To help make your visit to Oroville fun and rewarding we have put together an exciting day of museum hopping. Oroville is blessed to have one of the finest if not the finest working Chinese Temple & museum in the United States. The only tool museum in the world also resides in Oroville. If you enjoy browsing through a museum, this itinerary is created for you. We can’t say, “Leave the driving to us,” but we can say, “Leave the planning to us,” and “Follow the Greenline.” Don’t worry about a thing! We have it all mapped out for you.
Start your day off at 10:00 AM heading for Sank Park and the Lott Home, a major historical center on Montgomery Street near downtown Oroville dating back to 1856. The Victorian garden was designed to express the taste and affluence of a successful businessman. These geometric style gardens were distinguished by regularity and symmetry. The Sank Park landscape architect was Vernon M. Dean. Straight paved walks, enclosed beds filled with a profusion of flowers, trees and shrubs were carefully grouped to create vistas inviting people out of doors.
A Victorian gothic revival style cottage, the C.F. Lott Historic Home, built in 1856, serves as a cultural repository for decorative art objects which are typical of the homes of Oroville’s pioneer families. The collection includes furniture, paintings, rugs, textiles, clothes, silver and glassware of the period, 1849–1910. The Lott Home opens at 10:00 AM To hear a narrative on this historic attraction, dial 530-539-3004 and press 101.
Kids will love the Bolt Tool Museum and so will all the men in your group. Lots of hands-on learning exhibits. All of the tools on display were manufactured during or prior to WWII. There is a collection of adjustable wrenches that measure from a tiny pair about 4 inches long to a giant 12-foot industrial wrench. A set of unusual tools includes a 3-in-1 tool for replacing the belt on a treadle sewing machine. One part of the tool cuts the belt to the correct length, another part punches holes in the new belt, and a third attaches the clamp that holds the belt together.
To set the tone for our first afternoon museum, plan to have lunch at Tong Fong Low in Downtown Oroville on Robertson Street. There you will find one of Oroville’s busiest restaurants.
By now you’re saying, “That’s the best Chinese food I’ve ever eaten,” so let’s head to the Chinese Temple, Tapestry Hall & Garden. The Oroville Chinese Temple was built in 1863 to serve a community of 10,000 Chinese. It includes three chapels for each of the major ways of life in China. The main chapel is called Liet Sheng Kong-Temple of assorted deities. It is a place of prayer for various worships including Taoism, Confucianism and Buddhism. The Chan room is a Confucian room for reverence of ancestors. Confucius taught that all human relationships depend upon proper maintenance of the family. The Moon Temple, so called because of its entrance, is Wong Fat Tong – Hall of the Yellow Buddha. The Council Room served a variety of civil and cultural needs of the worker; such as banking, letter writing, discipline and arranging for the burial of the dead.
In 1968, Tapestry Hall was built to display the extensive collection of embroidered tapestries, parade parasols and other objects of beauty and value which characterize the best of Chinese folk art. In China, art was never separate from religious and ethical teaching. All objects in everyday use by the common people of China were ornamented by symbols expressing the religious ideas of Taoism, Confucianism and Buddhism.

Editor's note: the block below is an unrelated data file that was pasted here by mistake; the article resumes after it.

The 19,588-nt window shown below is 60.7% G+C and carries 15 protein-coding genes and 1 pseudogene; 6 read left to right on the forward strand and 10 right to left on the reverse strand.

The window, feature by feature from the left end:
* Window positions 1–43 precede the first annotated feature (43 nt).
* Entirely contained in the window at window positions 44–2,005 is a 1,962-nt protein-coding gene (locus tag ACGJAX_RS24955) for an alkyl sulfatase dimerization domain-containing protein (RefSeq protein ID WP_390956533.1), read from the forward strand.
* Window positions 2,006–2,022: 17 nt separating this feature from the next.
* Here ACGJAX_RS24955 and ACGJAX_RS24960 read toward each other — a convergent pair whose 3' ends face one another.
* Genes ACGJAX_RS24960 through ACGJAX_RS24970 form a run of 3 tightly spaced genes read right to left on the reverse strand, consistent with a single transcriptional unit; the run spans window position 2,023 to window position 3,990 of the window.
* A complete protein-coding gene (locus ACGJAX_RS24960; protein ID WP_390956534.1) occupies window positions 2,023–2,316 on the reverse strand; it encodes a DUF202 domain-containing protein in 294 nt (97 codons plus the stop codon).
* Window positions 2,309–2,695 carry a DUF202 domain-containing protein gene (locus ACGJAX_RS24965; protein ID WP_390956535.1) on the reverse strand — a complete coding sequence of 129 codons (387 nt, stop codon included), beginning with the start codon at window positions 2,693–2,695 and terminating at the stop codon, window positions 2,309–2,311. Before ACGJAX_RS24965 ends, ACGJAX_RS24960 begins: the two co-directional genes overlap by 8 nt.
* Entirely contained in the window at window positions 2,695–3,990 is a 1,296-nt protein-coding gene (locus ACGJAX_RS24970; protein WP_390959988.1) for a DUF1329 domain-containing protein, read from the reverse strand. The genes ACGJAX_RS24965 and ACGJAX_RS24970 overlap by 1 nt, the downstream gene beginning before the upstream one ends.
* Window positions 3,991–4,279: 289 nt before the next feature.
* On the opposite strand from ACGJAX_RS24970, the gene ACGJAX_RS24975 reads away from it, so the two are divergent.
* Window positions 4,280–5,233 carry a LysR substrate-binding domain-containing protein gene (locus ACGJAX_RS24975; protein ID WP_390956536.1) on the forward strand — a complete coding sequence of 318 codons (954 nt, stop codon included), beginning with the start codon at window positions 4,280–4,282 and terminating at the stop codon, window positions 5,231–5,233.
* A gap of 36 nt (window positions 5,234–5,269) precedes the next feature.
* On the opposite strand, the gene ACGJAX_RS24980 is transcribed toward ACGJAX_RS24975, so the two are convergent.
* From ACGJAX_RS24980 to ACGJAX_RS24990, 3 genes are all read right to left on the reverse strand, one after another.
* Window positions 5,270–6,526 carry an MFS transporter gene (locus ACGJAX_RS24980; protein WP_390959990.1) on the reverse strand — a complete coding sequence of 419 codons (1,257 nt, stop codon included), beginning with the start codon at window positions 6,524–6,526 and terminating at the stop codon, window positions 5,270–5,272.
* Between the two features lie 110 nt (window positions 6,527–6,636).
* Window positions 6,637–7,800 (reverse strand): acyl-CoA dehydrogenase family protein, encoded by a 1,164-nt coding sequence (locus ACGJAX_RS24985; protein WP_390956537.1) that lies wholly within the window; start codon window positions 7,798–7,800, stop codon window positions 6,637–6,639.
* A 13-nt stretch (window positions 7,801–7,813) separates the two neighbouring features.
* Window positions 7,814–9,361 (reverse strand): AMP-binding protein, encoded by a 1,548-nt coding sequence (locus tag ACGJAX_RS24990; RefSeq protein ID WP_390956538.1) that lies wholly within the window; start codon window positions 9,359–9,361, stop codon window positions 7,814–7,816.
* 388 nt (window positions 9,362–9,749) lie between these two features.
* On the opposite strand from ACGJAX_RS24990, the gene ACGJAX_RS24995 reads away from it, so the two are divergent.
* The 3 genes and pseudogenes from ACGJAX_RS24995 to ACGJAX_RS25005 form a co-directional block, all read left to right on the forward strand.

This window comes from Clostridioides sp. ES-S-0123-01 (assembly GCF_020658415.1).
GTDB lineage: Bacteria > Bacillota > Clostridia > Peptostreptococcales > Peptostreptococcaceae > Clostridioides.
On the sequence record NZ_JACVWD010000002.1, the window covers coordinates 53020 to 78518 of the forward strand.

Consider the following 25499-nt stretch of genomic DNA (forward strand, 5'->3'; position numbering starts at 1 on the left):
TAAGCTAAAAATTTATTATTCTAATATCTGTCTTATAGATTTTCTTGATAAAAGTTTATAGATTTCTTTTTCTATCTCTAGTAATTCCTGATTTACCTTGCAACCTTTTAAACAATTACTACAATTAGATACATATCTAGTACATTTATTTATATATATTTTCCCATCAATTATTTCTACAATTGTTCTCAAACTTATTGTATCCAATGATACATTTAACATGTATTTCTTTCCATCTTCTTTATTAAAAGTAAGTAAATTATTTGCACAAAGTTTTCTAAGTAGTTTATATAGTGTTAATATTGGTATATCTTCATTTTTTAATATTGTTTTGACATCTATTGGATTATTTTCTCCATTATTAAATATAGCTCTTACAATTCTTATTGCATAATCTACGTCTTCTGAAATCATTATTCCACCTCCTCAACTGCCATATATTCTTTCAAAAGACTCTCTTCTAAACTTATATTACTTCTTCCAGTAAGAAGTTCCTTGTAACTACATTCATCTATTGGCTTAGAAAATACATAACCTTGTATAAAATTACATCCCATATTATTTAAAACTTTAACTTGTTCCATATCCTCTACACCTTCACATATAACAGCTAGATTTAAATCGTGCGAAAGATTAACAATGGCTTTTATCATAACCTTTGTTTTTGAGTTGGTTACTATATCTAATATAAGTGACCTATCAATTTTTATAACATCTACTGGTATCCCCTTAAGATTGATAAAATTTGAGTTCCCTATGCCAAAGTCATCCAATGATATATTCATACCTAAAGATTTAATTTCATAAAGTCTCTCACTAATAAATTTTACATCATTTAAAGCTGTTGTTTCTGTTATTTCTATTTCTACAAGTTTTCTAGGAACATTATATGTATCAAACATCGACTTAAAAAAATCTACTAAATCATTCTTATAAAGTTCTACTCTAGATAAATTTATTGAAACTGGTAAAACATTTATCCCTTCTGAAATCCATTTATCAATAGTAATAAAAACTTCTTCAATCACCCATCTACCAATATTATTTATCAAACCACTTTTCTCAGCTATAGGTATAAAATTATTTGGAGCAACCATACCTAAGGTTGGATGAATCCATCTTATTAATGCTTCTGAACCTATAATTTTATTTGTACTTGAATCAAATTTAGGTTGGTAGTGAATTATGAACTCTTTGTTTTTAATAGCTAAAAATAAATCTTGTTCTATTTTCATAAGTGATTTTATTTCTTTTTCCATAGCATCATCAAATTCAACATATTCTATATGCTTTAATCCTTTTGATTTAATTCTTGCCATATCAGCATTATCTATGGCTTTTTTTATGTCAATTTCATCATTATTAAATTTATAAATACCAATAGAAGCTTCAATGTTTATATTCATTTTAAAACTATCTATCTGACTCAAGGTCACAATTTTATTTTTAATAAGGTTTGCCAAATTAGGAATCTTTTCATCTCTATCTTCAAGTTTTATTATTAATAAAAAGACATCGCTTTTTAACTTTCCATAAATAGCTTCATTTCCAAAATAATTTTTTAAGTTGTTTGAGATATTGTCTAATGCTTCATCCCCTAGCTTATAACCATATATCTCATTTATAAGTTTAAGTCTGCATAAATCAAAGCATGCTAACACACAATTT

Not an idle pleasure garden, a Chinese garden is designed as a place for meditation and reflection, and is an expression of artistic ideas emerging from an intimate feeling for nature. All its parts are symbolic reminders of the religious principles that guide the search for The Way – Tao. To hear a narrative on this historic attraction, dial 530-539-3004 and press 101.
Our second stop this afternoon will be at the Pioneer Museum on our way to the the Lake Oroville Visitor Center. As you approach this storehouse of history, a plaque embedded in the sidewalk catches your eye. “This building is dedicated to Truth, Liberty, & Toleration by Native Sons of the Golden West – May 12, 1932” it reads. Then you may notice the old steps – the first sidewalks of Oroville. And you’re not even inside yet! That’s how it is at this remarkable museum – one historic treasure after another! To hear a narrative on this historic attraction, dial 530-539-3004 and press 107.
At the Lake Oroville Visitors Center, one will find information about the State Water Project, Oroville Dam, the Feather River Fish Hatchery, history of the area, recreational opportunities, maps, books, and a museum containing displays of the State Water Project, animals of the area, Native American artifacts, and gold-mining artifacts. More than 40 videos are available for viewing on request, covering subjects from history of the gold rush and gold dredging, to wild animals, and ghost towns. Interpretive and educational items such as gold panning materials and children’s coloring books may be purchased at the front counter, and outside a 47-foot high viewing tower affords spectacular views of the lake, mountains, and valley.
At the Lake Oroville Visitor Center you are only a half mile from Lake View Restaurant and Kelly’s Bar located at the Lake Oroville Golf and Event Center, 5131 Royal Oaks Drive. Here you can enjoy a beautiful sunset overlooking Lake Oroville, the dam and out into the Sacramento Valley.